Asked about Medicaid’s historically low reimbursement rates to providers, Dr. Cox observed, “The real tension in our practice is seeing patients who fall between the cracks of Medicare’s reimbursement guidelines. We fight to provide quality care for uninsured patients, and oftentimes we lose money in the process. Texas is among the states with the poorest Medicaid reimbursement rates in the country. We’re certainly not looking to become a primary Medicare provider, but hands down it is better than treating cancer patients who are uninsured. Dealing with the uninsured drains a huge amount of our time and resources.”

Dr. Cox acknowledged that Medicaid creates barriers to care. “Medicaid poses access issues because a lot of our specialty colleagues in the area don’t accept patients from the program. But Medicaid is far better than being uninsured,” said Dr. Cox, adding, “There are multiple provisions in the [Affordable Care Act] that serve our cancer patient populations. Speaking as a doctor who treats a lot of working poor patients, anything that gets them health coverage is good.”

Cancer Prevention

According to Johnie Rose, MD, PhD, Assistant Professor and Preventive Medicine Residency Program Director at Case Western Reserve University, a significant benefit of the Affordable Care Act is improved access to numerous evidence-based preventive services.

“Under the [Affordable Care Act], most insured individuals will receive first-dollar coverage of U.S. Preventive Services Task Force–recommended clinical preventive services including screening and intervention for obesity, tobacco use, and alcohol abuse and screening for colorectal cancer, breast cancer, cervical cancer, and—most recently—lung cancer. Importantly, with 26 million Americans expected to gain insurance as a result of [the Affordable Care Act] by 2017, more people will be in a position to access these newly covered services,” said Dr. Rose.

He continued, “The [Affordable Care Act] also takes some steps to reduce risk factors for many cancers through enhanced support of workplace wellness programs, grants for various wellness demonstration projects, grants for community health programs, and requirements for nutritional labeling of menu items at chain restaurants.”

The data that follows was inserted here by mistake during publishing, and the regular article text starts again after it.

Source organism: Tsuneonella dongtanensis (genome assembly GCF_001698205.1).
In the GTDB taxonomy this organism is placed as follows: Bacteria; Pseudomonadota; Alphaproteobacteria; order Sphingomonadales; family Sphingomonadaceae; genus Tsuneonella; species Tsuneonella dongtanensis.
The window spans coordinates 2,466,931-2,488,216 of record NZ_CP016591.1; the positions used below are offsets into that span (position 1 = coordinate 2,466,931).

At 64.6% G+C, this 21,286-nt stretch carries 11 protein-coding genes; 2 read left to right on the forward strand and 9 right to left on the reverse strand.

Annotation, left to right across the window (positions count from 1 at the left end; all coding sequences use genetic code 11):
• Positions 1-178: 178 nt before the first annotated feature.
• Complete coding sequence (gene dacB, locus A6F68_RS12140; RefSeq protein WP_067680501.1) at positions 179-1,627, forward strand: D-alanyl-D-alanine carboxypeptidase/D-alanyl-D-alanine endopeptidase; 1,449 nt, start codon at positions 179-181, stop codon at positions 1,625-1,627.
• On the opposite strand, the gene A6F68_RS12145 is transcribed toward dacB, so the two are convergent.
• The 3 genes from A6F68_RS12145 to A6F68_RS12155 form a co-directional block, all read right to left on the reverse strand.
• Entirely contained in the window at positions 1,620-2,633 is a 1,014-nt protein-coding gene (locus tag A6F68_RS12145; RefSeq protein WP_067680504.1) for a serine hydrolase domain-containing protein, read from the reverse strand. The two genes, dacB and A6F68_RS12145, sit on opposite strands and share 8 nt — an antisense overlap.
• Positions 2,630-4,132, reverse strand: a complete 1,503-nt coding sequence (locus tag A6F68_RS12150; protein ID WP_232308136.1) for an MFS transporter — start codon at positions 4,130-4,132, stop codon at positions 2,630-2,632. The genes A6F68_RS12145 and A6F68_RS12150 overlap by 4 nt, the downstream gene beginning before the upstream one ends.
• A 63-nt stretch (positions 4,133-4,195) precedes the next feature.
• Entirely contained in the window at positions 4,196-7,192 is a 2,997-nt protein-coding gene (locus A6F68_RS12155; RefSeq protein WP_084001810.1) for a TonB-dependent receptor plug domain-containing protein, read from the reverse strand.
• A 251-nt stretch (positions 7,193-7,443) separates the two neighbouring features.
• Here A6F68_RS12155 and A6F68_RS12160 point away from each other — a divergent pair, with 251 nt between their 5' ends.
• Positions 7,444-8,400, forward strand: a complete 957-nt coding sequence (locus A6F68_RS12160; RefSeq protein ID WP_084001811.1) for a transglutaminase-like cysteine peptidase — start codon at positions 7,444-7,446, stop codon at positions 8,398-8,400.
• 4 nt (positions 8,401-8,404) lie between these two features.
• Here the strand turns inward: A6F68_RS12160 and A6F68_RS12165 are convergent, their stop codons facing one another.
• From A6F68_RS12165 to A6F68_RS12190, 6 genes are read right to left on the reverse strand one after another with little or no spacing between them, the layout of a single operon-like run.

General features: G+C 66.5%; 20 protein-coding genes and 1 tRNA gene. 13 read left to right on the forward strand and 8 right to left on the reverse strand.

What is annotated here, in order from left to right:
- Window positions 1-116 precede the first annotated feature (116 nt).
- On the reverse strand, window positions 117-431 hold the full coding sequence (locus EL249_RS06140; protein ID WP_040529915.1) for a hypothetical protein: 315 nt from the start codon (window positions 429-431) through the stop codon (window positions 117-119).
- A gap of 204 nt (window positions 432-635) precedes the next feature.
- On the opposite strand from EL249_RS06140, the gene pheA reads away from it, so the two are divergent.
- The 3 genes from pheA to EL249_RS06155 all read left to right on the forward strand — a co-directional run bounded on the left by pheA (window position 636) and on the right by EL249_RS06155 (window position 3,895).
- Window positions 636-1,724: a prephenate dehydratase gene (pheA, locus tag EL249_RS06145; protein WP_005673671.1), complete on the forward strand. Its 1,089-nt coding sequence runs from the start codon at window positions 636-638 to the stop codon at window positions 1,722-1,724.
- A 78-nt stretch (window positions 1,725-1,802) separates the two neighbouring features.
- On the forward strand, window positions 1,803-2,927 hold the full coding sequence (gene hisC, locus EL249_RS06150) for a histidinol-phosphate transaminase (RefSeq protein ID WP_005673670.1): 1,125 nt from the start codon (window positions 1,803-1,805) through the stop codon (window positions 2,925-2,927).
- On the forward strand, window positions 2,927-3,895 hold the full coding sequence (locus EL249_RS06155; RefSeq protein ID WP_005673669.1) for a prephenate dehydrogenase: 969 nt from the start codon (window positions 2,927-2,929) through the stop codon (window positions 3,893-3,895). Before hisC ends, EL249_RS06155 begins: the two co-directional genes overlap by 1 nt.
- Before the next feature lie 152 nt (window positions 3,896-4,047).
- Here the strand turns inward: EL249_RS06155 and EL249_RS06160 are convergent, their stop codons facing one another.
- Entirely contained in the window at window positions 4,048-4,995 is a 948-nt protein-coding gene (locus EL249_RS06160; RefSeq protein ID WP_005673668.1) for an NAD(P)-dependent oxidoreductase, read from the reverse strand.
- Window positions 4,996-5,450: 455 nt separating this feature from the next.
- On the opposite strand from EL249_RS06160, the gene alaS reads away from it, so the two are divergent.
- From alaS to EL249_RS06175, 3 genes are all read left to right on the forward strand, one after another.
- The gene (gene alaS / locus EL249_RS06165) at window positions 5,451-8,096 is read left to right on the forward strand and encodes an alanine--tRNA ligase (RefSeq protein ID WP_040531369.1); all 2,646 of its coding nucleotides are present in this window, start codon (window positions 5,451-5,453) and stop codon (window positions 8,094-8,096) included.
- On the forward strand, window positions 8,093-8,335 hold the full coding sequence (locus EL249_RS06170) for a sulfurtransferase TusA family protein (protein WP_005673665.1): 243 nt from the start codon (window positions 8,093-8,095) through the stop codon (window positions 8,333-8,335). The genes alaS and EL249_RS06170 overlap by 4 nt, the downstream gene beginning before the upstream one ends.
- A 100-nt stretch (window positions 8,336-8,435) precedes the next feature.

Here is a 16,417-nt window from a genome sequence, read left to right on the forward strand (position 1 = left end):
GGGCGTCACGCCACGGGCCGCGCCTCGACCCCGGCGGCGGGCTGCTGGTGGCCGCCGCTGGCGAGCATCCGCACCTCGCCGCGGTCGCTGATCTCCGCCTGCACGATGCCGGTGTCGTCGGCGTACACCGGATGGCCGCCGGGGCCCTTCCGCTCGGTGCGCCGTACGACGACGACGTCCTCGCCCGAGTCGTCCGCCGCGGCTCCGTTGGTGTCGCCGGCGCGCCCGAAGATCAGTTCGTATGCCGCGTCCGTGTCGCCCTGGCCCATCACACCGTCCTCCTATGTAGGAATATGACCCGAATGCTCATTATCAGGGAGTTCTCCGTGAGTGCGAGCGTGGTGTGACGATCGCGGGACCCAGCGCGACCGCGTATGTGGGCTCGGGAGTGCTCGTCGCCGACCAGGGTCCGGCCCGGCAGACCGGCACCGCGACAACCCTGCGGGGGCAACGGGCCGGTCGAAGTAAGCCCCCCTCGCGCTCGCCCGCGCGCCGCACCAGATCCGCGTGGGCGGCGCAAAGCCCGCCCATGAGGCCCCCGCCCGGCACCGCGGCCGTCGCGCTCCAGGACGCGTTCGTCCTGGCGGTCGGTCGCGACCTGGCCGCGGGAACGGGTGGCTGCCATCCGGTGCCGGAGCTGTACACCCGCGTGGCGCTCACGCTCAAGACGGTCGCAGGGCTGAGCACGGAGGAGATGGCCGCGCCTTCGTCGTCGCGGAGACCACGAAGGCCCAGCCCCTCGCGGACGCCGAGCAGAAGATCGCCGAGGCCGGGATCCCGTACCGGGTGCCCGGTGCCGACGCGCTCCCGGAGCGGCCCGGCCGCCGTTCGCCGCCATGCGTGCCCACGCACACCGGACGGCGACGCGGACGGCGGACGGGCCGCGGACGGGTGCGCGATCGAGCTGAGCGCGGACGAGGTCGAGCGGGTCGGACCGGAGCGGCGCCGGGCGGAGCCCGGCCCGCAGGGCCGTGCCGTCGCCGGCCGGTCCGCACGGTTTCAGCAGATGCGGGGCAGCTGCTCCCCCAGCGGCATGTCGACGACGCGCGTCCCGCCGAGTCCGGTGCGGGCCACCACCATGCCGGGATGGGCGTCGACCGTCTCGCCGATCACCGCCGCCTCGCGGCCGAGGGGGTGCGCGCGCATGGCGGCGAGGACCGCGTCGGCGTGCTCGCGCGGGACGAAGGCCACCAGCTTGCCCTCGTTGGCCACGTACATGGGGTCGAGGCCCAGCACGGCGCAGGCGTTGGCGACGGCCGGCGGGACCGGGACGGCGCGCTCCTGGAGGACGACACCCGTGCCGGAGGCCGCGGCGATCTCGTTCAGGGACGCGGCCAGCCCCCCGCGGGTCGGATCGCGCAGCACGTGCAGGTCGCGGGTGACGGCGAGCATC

Top Cancer Centers

There is substantial pressure under the Affordable Care Act for exchange plans to limit the growth of health costs. Recently, several articles in the lay press have pointed out that many of the nation’s leading academic cancer centers are not included in certain plans covered by the Affordable Care Act’s insurance exchanges. Some experts are concerned that cost-reduction provisions in the law might compromise access to premier cancer centers. In reaction, the Obama administration has released a statement saying that insurers in states served by federal health exchanges will receive closer scrutiny to ensure compliance with the law.

According to Michael N. Neuss, MD, Chief Medical Officer, Vanderbilt-Ingram Cancer Center, Nashville, “I have never been aware of a patient who needed treatment who was denied that care for payment reasons. Hospitals and pharmaceutical companies have been excellent and generous partners to physicians who have donated their expertise, effort, and time for patients who were unable to pay. This collaborative tradition is as old as our profession.”

Dr. Neuss noted that in a few instances, established patients have purchased Affordable Care Act plans that were not included in Vanderbilt and the Vanderbilt-Ingram Cancer Center coverage. “Several patients have had to change providers who are outside of our system. Unfortunately, two patients had to stop participation in clinical trials because they weren’t open in the facilities participating in their plan,” said Dr. Neuss.

He continued, “For all the business language of panels, coverage plans, open enrollment periods, and preexisting conditions, the bottom line is clear: Patients want to be insured. The Affordable Care Act provides a pathway to health-care coverage, and we’re in a better place because of it.” ■

 

References

1. Moy B, Polite BN, Halpern MT, et al: American Society of Clinical Oncology policy statement: Opportunities in the patient protection and affordable care act to reduce cancer care disparities. J Clin Oncol 29:3816-3824, 2011.

2. Sommers BD, Long SK, Baicker A, et al: Changes in mortality after Massachusetts health care reform: a quasi-experimental study. Ann Intern Med 160:585-593, 2014.

3. Koroukian SM, Bakaki PM, Raghavan D: Survival disparities by Medicaid status: an analysis of 8 cancers. Cancer 118:4271-4279, 2012.